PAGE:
The former Ulster Defence Association (UDA) leader, Glen Barr, who brought Derry to a standstill during the infamous Ulster Workers’ Council strike against the power-sharing Sunningdale Agreement in 1974, will be buried in the Waterside this afternoon.
The 75-year-old, who in later life became a committed advocate for peace in the North, and for community development in his native Waterside, passed away in Altnagelvin on Tuesday following a short period of illness.
At 1.30 p.m. this afternoon his funeral will make the short journey from his home on the Limavady Road to Ebrington Presbyterian Church for service prior to burial in Altnagelvin Cemetery.
Despite his controversial affiliation with the UDA in the 1970s, a decade when various loyalist paramilitary groups were responsible for murdering ten people in Derry and Donegal, tributes were paid to the late Mr. Barr from across the political divide due to his latter day commitment to peace in the North.
SDLP leader Colum Eastwood expressed sympathy to Mr. Barr’s wife Isa, children Jacqueline, Iain, Warren and Craig, and grandchildren Ellie, Lily and Luke, and said that although he strongly disagreed with the former loyalist leader’s paramilitary involvement in the 1970s, he strongly approved of his commitment to peace in later life.
He said: “I was saddened to hear of the death of Glen Barr and wish to express my deep sympathy to his family and friends and to the broader loyalist community in Derry.
“Obviously Glen’s early life began with a belief in violence which my party stood so strongly against, but it is right to acknowledge that he came to embrace and work for reconciliation and peace.
“That commitment was evident in his friendships across party lines and across the island of Ireland.”
The Foyle MLA said Mr. Barr had played a key role in helping to unite people across the community divide through his later peace-building work.
“Glen’s passion and his ultimate legacy was in renewing the modern memory towards the nationalists and unionists who died side by side in the horrors of the First World War.
“Glen was one of those behind the events which brought together Irish Presidents and the British monarchy in Messines to remember in dignity all of our dead. May he rest in peace,” said Mr. Eastwood.
DUP MP Gregory Campbell said that Mr. Barr had been a ‘tireless campaigner’ for the working class unionist cause throughout his many years of activism.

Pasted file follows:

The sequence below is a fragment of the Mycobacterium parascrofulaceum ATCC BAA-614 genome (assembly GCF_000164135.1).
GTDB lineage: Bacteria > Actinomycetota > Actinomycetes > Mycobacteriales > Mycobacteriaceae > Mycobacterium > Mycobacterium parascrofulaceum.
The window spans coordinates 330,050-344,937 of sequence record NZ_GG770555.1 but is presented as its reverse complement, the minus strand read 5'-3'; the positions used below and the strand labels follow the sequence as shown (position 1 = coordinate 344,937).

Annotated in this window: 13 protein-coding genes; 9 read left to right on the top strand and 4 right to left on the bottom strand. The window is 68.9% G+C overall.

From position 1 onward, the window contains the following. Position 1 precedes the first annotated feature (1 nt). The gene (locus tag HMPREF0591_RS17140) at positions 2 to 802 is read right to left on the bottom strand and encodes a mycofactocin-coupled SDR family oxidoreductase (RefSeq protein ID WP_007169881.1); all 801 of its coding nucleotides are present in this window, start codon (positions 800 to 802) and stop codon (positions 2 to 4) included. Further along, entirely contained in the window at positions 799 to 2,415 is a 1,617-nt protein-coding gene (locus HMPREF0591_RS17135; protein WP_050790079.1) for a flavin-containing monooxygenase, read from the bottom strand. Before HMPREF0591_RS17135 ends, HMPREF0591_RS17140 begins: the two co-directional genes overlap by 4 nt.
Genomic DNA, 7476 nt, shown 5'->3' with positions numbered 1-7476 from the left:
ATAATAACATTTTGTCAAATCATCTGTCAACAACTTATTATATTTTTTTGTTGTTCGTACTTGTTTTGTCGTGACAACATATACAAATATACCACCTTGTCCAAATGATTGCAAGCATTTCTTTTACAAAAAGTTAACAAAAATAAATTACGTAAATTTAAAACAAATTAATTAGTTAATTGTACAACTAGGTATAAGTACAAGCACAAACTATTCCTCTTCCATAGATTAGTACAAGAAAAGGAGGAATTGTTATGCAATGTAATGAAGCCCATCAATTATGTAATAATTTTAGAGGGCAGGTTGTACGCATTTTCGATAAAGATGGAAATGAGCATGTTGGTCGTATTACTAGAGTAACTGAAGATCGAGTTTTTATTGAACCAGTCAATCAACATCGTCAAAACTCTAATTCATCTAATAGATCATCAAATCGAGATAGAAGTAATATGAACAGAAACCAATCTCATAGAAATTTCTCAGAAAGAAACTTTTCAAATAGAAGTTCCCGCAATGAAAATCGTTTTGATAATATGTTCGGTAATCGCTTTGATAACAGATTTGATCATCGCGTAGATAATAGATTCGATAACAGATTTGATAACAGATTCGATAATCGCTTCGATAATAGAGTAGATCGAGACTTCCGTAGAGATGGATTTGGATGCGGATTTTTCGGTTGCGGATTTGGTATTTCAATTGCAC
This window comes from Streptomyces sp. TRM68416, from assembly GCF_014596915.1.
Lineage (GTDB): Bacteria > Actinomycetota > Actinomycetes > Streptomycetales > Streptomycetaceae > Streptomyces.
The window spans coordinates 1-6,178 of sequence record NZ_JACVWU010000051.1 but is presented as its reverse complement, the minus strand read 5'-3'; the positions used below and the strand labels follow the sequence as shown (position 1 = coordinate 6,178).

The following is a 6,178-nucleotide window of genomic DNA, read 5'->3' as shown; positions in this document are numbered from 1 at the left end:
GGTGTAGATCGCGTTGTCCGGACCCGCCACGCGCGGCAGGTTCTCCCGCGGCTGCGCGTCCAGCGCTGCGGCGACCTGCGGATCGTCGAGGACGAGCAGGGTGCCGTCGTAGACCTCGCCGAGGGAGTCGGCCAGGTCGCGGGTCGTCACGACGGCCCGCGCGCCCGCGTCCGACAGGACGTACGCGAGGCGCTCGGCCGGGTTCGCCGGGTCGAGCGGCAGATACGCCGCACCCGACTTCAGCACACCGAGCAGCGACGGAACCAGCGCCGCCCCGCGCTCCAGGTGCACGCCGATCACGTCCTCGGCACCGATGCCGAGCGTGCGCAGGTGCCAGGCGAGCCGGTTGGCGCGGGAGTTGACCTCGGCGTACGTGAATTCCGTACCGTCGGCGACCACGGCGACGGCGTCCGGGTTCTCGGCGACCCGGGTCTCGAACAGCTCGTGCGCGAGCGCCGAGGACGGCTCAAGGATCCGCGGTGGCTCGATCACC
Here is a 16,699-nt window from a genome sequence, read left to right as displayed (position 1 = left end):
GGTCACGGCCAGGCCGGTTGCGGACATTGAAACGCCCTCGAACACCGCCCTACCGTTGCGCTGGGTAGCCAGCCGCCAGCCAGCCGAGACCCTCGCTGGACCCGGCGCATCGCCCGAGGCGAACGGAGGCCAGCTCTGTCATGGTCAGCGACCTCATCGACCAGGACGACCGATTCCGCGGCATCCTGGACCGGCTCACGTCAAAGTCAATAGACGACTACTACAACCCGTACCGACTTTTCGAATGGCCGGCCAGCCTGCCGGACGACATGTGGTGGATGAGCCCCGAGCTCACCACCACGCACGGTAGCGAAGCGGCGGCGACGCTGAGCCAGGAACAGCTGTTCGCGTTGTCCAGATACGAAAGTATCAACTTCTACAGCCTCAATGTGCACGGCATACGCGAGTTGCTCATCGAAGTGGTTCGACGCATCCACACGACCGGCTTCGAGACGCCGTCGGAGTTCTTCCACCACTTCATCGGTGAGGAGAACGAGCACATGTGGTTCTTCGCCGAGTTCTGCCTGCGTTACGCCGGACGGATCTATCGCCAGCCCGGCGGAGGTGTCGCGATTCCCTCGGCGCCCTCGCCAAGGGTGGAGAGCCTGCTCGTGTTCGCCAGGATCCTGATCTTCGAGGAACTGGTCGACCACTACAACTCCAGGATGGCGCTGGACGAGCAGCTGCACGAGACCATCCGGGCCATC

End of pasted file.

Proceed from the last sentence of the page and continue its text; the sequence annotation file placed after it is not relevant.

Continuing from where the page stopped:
The East Derry MP noted how the late Mr. Barr, or ‘Glenny’, as he was known, was “moving on from his political involvement as I moved into mine in the late 1970s”, but that he went on to spend many years promoting community development and peace-building in the North West.
“He worked hard at cross community work helping to build capacity in working class unionist areas,” said Mr. Campbell.
“He was a tireless campaigner and vigorous in defence of his own views.
“Less than three weeks ago we shared many reminiscences at a family wedding. He will be very sadly missed by us all.
“My deepest sympathies go out to his wife, Isa and his children and grandchildren.”
The Church of Ireland Bishop of Derry and Raphoe, Rev. Ken Good, has said many will find it hard to reconcile the late Mr. Barr’s leading role within the UDA in the 1970s ,with his later peace-building and community development efforts.
However Bishop Good acknowledged Mr. Barr had made an “immense contribution” to civic life in the North West.
“Glen Barr was a significant figure in the recent history of Londonderry and Northern Ireland. Many will find it difficult to overlook his early involvement with the UDA,” said Bishop Good.
“Subsequently, though, he dedicated himself to the pursuit of peace in Northern Ireland and prosperity for his community.
“He made an immense contribution to this city and region, and witnessed to the possibility of transformation in one’s own life as well as in their community.
“He made his mark in a variety of fields – politics, trade unionism and job creation,” added the local prelate.
Bishop Good said he believed Mr. Barr’s work in bringing the nationalist and unionist traditions closer together would be remembered.
“Ultimately, though, his work to achieve reconciliation – most notably through the Peace Tower at Messines – may prove to be his greatest legacy. I offer my sincere condolences to his wife, Isa, and their children Jacqueline, Iain, Warren and Craig,” he said.